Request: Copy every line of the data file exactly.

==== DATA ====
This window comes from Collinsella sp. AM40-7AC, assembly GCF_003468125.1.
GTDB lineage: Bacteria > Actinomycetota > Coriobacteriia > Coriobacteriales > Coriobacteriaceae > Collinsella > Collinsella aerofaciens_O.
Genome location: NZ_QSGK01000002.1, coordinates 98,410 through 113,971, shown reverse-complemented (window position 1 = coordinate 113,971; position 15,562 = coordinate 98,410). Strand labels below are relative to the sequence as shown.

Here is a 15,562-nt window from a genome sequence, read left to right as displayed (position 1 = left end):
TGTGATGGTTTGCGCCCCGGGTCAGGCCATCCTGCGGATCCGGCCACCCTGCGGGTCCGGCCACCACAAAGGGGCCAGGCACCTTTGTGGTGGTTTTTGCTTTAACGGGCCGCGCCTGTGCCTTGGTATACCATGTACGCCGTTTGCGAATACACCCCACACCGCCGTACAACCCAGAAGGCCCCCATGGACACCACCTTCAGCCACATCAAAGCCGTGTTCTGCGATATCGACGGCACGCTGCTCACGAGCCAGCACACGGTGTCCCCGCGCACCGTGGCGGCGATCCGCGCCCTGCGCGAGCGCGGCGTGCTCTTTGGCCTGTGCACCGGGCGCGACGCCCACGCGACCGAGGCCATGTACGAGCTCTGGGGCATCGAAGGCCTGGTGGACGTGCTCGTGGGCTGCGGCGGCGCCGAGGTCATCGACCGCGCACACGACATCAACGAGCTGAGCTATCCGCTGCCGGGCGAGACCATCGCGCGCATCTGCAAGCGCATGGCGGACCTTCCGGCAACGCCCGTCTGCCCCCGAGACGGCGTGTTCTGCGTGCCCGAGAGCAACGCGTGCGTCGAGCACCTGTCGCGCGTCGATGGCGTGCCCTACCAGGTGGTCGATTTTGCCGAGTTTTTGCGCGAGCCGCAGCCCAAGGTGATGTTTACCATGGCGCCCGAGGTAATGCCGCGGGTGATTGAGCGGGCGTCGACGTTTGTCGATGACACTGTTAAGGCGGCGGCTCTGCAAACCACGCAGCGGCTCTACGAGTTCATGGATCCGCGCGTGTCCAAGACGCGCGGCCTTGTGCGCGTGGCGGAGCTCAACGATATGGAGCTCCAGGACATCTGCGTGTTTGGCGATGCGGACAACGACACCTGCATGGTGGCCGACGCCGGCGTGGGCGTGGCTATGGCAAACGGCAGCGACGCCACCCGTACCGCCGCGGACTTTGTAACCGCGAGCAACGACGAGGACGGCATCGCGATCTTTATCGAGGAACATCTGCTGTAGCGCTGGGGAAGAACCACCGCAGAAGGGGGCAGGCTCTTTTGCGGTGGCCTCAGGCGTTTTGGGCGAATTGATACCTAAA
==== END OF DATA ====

This window comes from Collinsella sp. AM40-7AC, assembly GCF_003468125.1.
GTDB lineage: Bacteria > Actinomycetota > Coriobacteriia > Coriobacteriales > Coriobacteriaceae > Collinsella > Collinsella aerofaciens_O.
Genome location: NZ_QSGK01000002.1, coordinates 98,410 through 113,971, shown reverse-complemented (window position 1 = coordinate 113,971; position 15,562 = coordinate 98,410). Strand labels below are relative to the sequence as shown.

Here is a 15,562-nt window from a genome sequence, read left to right as displayed (position 1 = left end):
TGTGATGGTTTGCGCCCCGGGTCAGGCCATCCTGCGGATCCGGCCACCCTGCGGGTCCGGCCACCACAAAGGGGCCAGGCACCTTTGTGGTGGTTTTTGCTTTAACGGGCCGCGCCTGTGCCTTGGTATACCATGTACGCCGTTTGCGAATACACCCCACACCGCCGTACAACCCAGAAGGCCCCCATGGACACCACCTTCAGCCACATCAAAGCCGTGTTCTGCGATATCGACGGCACGCTGCTCACGAGCCAGCACACGGTGTCCCCGCGCACCGTGGCGGCGATCCGCGCCCTGCGCGAGCGCGGCGTGCTCTTTGGCCTGTGCACCGGGCGCGACGCCCACGCGACCGAGGCCATGTACGAGCTCTGGGGCATCGAAGGCCTGGTGGACGTGCTCGTGGGCTGCGGCGGCGCCGAGGTCATCGACCGCGCACACGACATCAACGAGCTGAGCTATCCGCTGCCGGGCGAGACCATCGCGCGCATCTGCAAGCGCATGGCGGACCTTCCGGCAACGCCCGTCTGCCCCCGAGACGGCGTGTTCTGCGTGCCCGAGAGCAACGCGTGCGTCGAGCACCTGTCGCGCGTCGATGGCGTGCCCTACCAGGTGGTCGATTTTGCCGAGTTTTTGCGCGAGCCGCAGCCCAAGGTGATGTTTACCATGGCGCCCGAGGTAATGCCGCGGGTGATTGAGCGGGCGTCGACGTTTGTCGATGACACTGTTAAGGCGGCGGCTCTGCAAACCACGCAGCGGCTCTACGAGTTCATGGATCCGCGCGTGTCCAAGACGCGCGGCCTTGTGCGCGTGGCGGAGCTCAACGATATGGAGCTCCAGGACATCTGCGTGTTTGGCGATGCGGACAACGACACCTGCATGGTGGCCGACGCCGGCGTGGGCGTGGCTATGGCAAACGGCAGCGACGCCACCCGTACCGCCGCGGACTTTGTAACCGCGAGCAACGACGAGGACGGCATCGCGATCTTTATCGAGGAACATCTGCTGTAGCGCTGGGGAAGAACCACCGCAGAAGGGGGCAGGCTCTTTTGCGGTGGCCTCAGGCGTTTTGGGCGAATTGATACCTAAA